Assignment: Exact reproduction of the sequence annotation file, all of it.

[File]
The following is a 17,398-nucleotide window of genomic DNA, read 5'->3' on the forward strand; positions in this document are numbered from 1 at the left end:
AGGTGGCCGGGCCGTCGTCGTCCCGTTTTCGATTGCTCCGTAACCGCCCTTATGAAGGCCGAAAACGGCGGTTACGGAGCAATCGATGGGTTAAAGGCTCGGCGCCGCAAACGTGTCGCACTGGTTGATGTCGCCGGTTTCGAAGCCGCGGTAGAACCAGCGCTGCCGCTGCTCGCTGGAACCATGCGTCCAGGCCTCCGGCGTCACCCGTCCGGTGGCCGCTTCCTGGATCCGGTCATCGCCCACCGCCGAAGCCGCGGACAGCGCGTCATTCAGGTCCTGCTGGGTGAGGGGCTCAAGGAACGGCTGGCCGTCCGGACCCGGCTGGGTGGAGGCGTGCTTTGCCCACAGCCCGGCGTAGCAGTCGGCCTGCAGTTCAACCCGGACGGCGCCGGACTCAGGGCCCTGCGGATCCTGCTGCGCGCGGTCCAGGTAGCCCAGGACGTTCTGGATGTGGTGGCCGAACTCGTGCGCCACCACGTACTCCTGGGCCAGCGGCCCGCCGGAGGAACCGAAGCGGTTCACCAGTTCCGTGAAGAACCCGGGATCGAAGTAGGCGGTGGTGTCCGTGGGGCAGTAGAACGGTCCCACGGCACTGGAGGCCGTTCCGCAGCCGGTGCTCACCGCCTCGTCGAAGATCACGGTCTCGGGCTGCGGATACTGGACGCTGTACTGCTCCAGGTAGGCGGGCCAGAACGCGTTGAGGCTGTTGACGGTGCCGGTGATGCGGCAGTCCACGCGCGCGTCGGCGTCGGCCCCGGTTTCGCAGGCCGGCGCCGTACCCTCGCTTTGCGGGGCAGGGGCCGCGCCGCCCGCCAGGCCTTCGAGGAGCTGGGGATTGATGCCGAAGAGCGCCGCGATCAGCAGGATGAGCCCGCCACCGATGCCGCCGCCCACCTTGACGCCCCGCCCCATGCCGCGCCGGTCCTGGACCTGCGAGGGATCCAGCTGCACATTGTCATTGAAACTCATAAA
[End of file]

The following is a 17,398-nucleotide window of genomic DNA, read 5'->3' on the forward strand; positions in this document are numbered from 1 at the left end:
AGGTGGCCGGGCCGTCGTCGTCCCGTTTTCGATTGCTCCGTAACCGCCCTTATGAAGGCCGAAAACGGCGGTTACGGAGCAATCGATGGGTTAAAGGCTCGGCGCCGCAAACGTGTCGCACTGGTTGATGTCGCCGGTTTCGAAGCCGCGGTAGAACCAGCGCTGCCGCTGCTCGCTGGAACCATGCGTCCAGGCCTCCGGCGTCACCCGTCCGGTGGCCGCTTCCTGGATCCGGTCATCGCCCACCGCCGAAGCCGCGGACAGCGCGTCATTCAGGTCCTGCTGGGTGAGGGGCTCAAGGAACGGCTGGCCGTCCGGACCCGGCTGGGTGGAGGCGTGCTTTGCCCACAGCCCGGCGTAGCAGTCGGCCTGCAGTTCAACCCGGACGGCGCCGGACTCAGGGCCCTGCGGATCCTGCTGCGCGCGGTCCAGGTAGCCCAGGACGTTCTGGATGTGGTGGCCGAACTCGTGCGCCACCACGTACTCCTGGGCCAGCGGCCCGCCGGAGGAACCGAAGCGGTTCACCAGTTCCGTGAAGAACCCGGGATCGAAGTAGGCGGTGGTGTCCGTGGGGCAGTAGAACGGTCCCACGGCACTGGAGGCCGTTCCGCAGCCGGTGCTCACCGCCTCGTCGAAGATCACGGTCTCGGGCTGCGGATACTGGACGCTGTACTGCTCCAGGTAGGCGGGCCAGAACGCGTTGAGGCTGTTGACGGTGCCGGTGATGCGGCAGTCCACGCGCGCGTCGGCGTCGGCCCCGGTTTCGCAGGCCGGCGCCGTACCCTCGCTTTGCGGGGCAGGGGCCGCGCCGCCCGCCAGGCCTTCGAGGAGCTGGGGATTGATGCCGAAGAGCGCCGCGATCAGCAGGATGAGCCCGCCACCGATGCCGCCGCCCACCTTGACGCCCCGCCCCATGCCGCGCCGGTCCTGGACCTGCGAGGGATCCAGCTGCACATTGTCATTGAAACTCATAAA